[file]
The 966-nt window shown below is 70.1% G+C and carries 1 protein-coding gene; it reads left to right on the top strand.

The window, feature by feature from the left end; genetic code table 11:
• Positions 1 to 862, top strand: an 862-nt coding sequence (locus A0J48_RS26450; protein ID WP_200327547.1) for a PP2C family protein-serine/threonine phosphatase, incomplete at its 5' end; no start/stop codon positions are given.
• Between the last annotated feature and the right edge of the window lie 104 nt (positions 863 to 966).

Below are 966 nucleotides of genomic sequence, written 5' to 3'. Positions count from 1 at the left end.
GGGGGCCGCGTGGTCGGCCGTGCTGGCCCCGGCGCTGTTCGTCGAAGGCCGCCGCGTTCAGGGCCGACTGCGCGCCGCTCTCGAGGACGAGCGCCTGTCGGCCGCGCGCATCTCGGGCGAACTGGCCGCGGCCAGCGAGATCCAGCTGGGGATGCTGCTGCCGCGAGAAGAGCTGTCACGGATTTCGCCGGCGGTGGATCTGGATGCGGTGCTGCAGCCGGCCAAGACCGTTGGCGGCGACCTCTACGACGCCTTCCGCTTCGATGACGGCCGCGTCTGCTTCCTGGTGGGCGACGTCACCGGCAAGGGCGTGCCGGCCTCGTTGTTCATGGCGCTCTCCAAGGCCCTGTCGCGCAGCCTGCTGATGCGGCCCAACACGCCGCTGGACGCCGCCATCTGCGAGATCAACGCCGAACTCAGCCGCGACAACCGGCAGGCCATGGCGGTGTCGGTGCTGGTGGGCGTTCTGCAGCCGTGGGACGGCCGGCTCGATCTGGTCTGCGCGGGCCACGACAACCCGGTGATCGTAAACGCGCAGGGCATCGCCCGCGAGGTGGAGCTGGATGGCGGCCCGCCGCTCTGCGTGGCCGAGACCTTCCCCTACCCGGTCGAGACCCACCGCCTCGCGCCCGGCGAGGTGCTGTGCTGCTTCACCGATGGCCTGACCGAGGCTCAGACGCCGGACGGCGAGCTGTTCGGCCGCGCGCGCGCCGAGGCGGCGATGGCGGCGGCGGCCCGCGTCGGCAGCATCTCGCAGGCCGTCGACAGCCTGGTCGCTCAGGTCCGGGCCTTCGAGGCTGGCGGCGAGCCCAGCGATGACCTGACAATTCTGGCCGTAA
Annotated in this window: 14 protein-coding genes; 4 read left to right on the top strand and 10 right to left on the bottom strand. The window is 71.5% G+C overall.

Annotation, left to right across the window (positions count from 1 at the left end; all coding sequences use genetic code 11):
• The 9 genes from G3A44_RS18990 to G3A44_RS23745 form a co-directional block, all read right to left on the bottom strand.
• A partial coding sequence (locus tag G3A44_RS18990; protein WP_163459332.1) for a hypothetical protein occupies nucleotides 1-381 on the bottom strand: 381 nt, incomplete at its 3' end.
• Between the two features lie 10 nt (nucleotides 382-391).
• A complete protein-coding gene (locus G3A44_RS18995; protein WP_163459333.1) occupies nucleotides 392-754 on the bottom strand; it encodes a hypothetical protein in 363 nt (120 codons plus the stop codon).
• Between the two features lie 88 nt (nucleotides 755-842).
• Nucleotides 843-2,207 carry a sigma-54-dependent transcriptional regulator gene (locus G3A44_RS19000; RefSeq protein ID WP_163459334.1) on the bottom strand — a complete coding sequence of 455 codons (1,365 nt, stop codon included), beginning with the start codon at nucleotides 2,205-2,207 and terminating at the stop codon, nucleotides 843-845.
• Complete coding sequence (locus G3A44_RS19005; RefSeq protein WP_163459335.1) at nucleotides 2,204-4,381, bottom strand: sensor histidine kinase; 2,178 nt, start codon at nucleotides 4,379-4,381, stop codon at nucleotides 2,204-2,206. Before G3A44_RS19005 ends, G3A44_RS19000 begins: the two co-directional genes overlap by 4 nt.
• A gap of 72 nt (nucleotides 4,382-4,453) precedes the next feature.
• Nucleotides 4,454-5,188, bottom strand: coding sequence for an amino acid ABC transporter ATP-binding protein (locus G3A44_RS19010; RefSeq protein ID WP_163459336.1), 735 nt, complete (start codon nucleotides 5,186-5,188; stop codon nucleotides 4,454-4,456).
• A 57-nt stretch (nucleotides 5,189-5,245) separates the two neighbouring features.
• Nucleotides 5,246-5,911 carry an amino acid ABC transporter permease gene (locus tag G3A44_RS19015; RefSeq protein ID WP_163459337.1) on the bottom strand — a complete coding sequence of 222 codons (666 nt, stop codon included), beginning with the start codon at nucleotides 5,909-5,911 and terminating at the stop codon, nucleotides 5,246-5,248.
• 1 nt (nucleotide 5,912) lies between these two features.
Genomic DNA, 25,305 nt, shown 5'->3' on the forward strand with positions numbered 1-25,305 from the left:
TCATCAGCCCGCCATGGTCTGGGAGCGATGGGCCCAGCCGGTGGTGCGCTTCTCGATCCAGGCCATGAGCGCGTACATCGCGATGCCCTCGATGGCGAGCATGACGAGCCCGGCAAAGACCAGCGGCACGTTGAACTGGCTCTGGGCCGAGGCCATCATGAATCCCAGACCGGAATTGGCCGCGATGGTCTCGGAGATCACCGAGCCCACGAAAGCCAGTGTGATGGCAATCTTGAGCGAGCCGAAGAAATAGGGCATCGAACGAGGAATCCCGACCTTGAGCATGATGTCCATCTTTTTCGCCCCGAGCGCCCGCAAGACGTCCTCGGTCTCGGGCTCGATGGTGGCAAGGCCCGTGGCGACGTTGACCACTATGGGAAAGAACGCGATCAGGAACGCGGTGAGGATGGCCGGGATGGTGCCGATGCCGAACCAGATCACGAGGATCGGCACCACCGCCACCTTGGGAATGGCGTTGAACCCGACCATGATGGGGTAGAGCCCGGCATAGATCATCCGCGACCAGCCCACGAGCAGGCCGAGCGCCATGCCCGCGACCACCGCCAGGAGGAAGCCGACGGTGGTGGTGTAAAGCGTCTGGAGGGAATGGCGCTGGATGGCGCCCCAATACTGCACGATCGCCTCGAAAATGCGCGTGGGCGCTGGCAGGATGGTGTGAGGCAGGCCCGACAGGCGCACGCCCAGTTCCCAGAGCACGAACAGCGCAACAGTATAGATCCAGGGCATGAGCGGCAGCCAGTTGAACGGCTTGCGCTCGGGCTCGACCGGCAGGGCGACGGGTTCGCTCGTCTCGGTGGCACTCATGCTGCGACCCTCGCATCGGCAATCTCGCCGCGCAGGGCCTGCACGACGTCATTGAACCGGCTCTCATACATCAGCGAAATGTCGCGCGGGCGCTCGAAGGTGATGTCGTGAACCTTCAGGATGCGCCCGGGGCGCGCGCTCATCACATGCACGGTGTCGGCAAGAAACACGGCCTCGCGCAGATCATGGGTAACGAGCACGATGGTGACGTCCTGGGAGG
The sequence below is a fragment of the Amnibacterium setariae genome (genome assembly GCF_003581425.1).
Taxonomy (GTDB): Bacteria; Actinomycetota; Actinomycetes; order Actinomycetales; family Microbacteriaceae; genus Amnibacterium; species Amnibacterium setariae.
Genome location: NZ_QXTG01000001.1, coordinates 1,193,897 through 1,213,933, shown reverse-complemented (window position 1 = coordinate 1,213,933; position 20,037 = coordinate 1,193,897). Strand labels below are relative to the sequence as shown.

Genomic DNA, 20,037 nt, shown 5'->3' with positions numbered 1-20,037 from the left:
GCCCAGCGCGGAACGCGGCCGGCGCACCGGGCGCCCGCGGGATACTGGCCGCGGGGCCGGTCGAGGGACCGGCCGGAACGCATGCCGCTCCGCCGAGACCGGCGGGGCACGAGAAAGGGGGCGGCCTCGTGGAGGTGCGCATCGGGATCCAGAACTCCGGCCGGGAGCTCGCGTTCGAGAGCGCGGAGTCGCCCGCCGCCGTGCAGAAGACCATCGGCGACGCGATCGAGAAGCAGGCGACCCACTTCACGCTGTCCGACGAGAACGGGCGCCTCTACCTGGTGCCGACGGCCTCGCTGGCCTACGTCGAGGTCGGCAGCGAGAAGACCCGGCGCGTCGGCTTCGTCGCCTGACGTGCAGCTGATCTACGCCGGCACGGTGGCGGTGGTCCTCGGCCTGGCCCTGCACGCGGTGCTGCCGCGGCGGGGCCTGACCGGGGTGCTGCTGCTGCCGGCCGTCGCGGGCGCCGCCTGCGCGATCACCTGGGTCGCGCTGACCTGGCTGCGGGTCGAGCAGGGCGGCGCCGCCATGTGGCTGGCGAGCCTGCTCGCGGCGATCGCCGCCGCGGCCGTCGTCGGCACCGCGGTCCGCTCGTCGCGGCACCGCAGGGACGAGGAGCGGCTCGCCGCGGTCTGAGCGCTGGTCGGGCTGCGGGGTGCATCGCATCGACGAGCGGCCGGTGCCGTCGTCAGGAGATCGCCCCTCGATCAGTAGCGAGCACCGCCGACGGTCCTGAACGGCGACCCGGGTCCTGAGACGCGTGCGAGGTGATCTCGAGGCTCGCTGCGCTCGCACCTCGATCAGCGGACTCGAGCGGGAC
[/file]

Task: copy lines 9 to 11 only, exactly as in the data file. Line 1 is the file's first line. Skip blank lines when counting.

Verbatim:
• The 9 genes from G3A44_RS18990 to G3A44_RS23745 form a co-directional block, all read right to left on the bottom strand.
• A partial coding sequence (locus tag G3A44_RS18990; protein WP_163459332.1) for a hypothetical protein occupies nucleotides 1-381 on the bottom strand: 381 nt, incomplete at its 3' end.
• Between the two features lie 10 nt (nucleotides 382-391).